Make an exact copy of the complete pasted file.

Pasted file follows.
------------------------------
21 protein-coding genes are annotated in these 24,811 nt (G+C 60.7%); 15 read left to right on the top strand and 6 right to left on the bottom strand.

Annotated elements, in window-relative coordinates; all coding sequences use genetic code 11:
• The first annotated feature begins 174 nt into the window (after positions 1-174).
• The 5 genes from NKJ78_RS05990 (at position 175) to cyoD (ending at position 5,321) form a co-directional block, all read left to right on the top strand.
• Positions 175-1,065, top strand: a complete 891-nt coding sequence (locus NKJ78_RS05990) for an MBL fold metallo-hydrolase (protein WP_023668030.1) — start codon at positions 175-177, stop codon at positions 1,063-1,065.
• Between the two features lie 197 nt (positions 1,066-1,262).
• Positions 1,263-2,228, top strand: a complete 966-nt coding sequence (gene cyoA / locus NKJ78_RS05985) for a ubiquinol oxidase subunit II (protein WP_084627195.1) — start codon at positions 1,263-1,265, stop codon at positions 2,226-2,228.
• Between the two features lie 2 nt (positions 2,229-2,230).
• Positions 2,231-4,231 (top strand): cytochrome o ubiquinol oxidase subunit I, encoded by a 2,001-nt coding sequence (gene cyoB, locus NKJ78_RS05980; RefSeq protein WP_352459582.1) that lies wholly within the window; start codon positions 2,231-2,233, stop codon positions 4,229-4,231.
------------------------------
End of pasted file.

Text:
21 protein-coding genes are annotated in these 24,811 nt (G+C 60.7%); 15 read left to right on the top strand and 6 right to left on the bottom strand.

Annotated elements, in window-relative coordinates; all coding sequences use genetic code 11:
• The first annotated feature begins 174 nt into the window (after positions 1-174).
• The 5 genes from NKJ78_RS05990 (at position 175) to cyoD (ending at position 5,321) form a co-directional block, all read left to right on the top strand.
• Positions 175-1,065, top strand: a complete 891-nt coding sequence (locus NKJ78_RS05990) for an MBL fold metallo-hydrolase (protein WP_023668030.1) — start codon at positions 175-177, stop codon at positions 1,063-1,065.
• Between the two features lie 197 nt (positions 1,066-1,262).
• Positions 1,263-2,228, top strand: a complete 966-nt coding sequence (gene cyoA / locus NKJ78_RS05985) for a ubiquinol oxidase subunit II (protein WP_084627195.1) — start codon at positions 1,263-1,265, stop codon at positions 2,226-2,228.
• Between the two features lie 2 nt (positions 2,229-2,230).
• Positions 2,231-4,231 (top strand): cytochrome o ubiquinol oxidase subunit I, encoded by a 2,001-nt coding sequence (gene cyoB, locus NKJ78_RS05980; RefSeq protein WP_352459582.1) that lies wholly within the window; start codon positions 2,231-2,233, stop codon positions 4,229-4,231.